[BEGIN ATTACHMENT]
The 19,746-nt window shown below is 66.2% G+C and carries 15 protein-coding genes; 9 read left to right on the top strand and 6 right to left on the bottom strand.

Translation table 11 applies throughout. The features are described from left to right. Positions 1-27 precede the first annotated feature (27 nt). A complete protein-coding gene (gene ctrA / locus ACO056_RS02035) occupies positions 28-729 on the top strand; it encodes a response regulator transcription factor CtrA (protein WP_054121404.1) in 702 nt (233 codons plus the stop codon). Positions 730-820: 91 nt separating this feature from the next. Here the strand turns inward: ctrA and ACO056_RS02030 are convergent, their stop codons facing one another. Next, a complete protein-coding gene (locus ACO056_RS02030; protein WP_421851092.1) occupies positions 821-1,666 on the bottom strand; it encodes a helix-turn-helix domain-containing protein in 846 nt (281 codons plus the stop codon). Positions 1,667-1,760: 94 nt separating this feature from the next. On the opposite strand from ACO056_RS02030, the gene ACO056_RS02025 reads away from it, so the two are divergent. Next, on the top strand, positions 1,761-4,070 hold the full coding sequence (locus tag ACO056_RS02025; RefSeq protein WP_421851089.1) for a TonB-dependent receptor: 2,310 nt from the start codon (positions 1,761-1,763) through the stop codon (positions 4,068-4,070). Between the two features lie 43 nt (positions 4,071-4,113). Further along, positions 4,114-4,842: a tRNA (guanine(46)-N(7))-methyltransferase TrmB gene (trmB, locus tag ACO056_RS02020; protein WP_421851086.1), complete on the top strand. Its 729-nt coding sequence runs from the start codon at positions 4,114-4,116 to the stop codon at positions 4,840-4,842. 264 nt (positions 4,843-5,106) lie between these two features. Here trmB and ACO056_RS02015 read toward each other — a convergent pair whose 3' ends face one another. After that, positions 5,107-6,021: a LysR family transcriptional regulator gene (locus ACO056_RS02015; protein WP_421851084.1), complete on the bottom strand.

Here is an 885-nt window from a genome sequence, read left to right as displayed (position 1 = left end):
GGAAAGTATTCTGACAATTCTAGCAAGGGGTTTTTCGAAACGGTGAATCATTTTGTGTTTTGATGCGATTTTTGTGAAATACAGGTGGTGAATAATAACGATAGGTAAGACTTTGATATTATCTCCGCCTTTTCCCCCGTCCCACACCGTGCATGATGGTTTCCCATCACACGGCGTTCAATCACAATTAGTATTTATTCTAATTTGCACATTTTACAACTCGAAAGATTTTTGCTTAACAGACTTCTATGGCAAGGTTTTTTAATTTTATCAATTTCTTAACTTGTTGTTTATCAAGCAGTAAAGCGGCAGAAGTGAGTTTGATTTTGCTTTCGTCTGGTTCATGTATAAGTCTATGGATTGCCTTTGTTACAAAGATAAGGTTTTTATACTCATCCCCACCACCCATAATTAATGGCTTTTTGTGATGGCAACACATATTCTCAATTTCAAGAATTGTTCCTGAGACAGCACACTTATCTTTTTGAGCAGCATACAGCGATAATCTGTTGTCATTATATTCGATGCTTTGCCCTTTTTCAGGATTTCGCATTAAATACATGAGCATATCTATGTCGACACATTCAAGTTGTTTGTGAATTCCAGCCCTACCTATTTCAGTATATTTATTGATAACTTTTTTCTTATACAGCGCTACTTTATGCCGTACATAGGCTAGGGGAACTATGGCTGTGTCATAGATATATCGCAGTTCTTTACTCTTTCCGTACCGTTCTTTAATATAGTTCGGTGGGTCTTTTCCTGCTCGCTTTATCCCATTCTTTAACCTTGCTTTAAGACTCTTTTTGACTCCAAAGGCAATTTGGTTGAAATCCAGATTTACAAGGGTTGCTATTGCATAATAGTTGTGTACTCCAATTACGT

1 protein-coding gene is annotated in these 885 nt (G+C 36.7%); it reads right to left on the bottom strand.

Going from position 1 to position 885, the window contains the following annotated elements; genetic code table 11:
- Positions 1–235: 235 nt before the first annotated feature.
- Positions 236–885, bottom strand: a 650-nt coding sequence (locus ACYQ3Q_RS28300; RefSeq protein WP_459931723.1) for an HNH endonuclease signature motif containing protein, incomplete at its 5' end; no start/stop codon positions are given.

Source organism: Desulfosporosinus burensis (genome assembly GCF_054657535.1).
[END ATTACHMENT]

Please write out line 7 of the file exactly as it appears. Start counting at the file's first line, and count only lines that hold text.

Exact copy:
- Positions 1–235: 235 nt before the first annotated feature.